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Review: Walking Proof Finds Lilly Hiatt in Full Command of Her Craft

The singer melds influences as disparate as backwoods country and garage punk into a cohesive signature sound.




Lilly Hiatt, Walking Proof
Photo: David McClister

Lilly Hiatt’s songs are disarmingly personal and immensely endearing, even when she’s singing about fucking up—which is pretty often. There’s an almost parasocial element to Hiatt’s songwriting: Her voice is like that of an old friend who’s perpetually in various stages of getting her shit together. Her love life, in particular, always seems to be a mess, and she’s looking for a shoulder to lean on.

Hiatt’s fourth album, Walking Proof, forms something of a thematic trilogy with her last two: 2015’s Royal Blue, a portrait of a relationship in its death throes, and 2017’s harder, darker Trinity Lane, which depicted its immediate aftermath. Hiatt spent both albums seeking solace and guidance for her troubles everywhere she could, from family to her favorite records. On Walking Proof, she’s emerged wiser and more confident, ready even to dispense advice of her own. She also finds herself in full command of her broad stylistic palette, melding influences as disparate as backwoods country and garage punk into a cohesive signature sound.

Written for the singer’s sister, Georgia Rae Hiatt, the album’s opening track, “Rae,” offers a hint of Hiatt’s new, more positive outlook. It’s the kind of sweet, tender ode, built around a pretty tremolo rhythm guitar riff, that could have appeared on either of her previous two albums, but in the context of the songs that follow, the hook line sounds almost like an atonement: “I put so much on you, Rae.” She appears to have put some of her problems behind her, and that becomes clear on “P-Town,” ostensibly another Lilly Hiatt song about a failed relationship. This one, however, is electrifying and ebullient, sounding like a classic Loretta Lynn track amped up with huge, fuzzy guitars. “I don’t think I’m who we thought I was,” Hiatt suggests, perhaps taken aback by her newfound sense of defiance.

The rest of the album’s first half showcases Hiatt’s impressive musical range, shifting from the punk-tinged power-pop of “Little Believer” to the brittle guitar rock of “Some Kind of Drug” to the sweet balladry of “Candy Lunch.” Walking Proof hits an emotional apex at its midpoint with a pair of country songs. The title track is a gorgeous slice of electric guitar-infused mountain music that suits Hiatt’s high, keening voice perfectly, as if it’s wafting down from the Blue Ridge Mountains. Her ethereal presence underscores the authority and experience behind her words: “I could tell you that it’s easy, but that wouldn’t be the truth/If you ever need to call me, well you know there’s walking proof.” She could well be singing to her past self as much as anyone else. The same goes for “Drawl,” a call to embrace one’s idiosyncracies rather than conform: “I’ve hid behind my hair too/Told myself I’m nothing new.”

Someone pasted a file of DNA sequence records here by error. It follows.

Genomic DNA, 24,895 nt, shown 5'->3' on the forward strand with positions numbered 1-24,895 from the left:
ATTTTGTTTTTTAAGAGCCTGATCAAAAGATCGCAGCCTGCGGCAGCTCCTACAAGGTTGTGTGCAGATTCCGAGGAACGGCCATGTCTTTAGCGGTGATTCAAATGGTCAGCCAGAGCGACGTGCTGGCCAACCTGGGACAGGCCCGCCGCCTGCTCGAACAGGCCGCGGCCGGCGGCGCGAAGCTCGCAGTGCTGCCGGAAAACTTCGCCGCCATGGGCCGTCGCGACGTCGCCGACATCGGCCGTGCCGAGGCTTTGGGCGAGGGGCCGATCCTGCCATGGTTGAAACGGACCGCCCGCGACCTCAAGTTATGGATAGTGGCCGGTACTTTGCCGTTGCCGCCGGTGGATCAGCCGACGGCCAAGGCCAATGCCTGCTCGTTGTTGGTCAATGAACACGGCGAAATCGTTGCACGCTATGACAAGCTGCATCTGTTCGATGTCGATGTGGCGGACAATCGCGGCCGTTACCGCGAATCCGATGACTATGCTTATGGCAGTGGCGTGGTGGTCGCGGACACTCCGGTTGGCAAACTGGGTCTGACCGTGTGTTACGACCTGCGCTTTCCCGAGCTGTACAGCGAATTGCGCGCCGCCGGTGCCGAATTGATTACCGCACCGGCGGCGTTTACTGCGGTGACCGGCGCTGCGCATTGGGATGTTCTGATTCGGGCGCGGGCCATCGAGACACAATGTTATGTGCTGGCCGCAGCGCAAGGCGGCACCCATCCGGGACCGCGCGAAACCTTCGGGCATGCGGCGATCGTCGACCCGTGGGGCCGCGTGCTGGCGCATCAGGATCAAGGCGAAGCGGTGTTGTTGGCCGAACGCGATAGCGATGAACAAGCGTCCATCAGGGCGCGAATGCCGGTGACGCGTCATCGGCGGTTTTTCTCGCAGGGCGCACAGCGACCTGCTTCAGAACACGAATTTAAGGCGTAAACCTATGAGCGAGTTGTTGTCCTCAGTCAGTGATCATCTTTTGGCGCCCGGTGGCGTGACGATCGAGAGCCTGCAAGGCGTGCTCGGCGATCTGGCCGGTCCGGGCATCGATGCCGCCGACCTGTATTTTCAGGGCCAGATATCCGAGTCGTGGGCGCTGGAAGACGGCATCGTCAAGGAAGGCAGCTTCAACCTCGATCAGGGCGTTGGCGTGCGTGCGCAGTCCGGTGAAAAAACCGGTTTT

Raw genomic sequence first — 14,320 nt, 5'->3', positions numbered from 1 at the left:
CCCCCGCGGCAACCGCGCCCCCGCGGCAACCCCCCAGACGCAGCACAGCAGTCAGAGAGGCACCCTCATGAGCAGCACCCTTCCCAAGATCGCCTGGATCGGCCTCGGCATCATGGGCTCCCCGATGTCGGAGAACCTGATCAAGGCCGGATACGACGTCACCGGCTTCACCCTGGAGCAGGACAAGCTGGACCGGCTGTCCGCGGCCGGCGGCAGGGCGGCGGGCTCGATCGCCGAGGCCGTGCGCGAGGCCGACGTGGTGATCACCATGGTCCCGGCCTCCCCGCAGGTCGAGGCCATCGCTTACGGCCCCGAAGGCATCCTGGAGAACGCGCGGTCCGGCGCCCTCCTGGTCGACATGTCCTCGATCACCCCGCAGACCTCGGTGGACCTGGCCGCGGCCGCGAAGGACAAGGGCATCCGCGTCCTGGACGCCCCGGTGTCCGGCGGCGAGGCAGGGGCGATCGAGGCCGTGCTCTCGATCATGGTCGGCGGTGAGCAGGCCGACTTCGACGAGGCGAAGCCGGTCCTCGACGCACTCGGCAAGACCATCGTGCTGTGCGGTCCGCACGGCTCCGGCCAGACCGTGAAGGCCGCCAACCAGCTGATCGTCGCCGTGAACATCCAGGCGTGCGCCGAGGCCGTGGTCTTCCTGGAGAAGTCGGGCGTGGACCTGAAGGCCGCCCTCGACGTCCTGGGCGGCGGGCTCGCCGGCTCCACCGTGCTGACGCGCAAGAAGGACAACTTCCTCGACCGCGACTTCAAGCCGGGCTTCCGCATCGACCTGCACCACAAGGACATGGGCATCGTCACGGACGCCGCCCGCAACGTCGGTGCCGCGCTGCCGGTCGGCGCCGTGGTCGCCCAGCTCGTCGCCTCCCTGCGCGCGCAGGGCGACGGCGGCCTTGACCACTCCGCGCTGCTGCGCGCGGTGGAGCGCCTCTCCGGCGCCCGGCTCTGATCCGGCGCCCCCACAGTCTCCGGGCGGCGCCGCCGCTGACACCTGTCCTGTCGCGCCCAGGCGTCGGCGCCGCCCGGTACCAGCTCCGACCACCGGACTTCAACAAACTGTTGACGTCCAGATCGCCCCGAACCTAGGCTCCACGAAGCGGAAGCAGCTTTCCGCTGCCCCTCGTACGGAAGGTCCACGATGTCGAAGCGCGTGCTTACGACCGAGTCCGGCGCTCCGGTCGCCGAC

There are a couple of lingering references to Hiatt’s past relationship problems. But when, in the hauntingly stark closer “Scream,” she claims, “I swear to God I’m done with him,” it’s convincing this time. That’s because she sounds so invigorated by her new beginnings, romantic and otherwise. “I got a man…He makes me feel real good/Yeah he treats me right,” she declares on the country anthem “Never Play Guitar.” On “Brightest Star,” she assures the new guy: “So don’t worry ‘bout that other guy/You just got the right tattoos/The brightest star in my whole sky is you.” These aren’t exactly the most poetic or complicated of romantic pledges, but given Hiatt’s history, they’re rather profound in their simplicity.

Label: New West Release Date: March 27, 2020 Buy: Amazon

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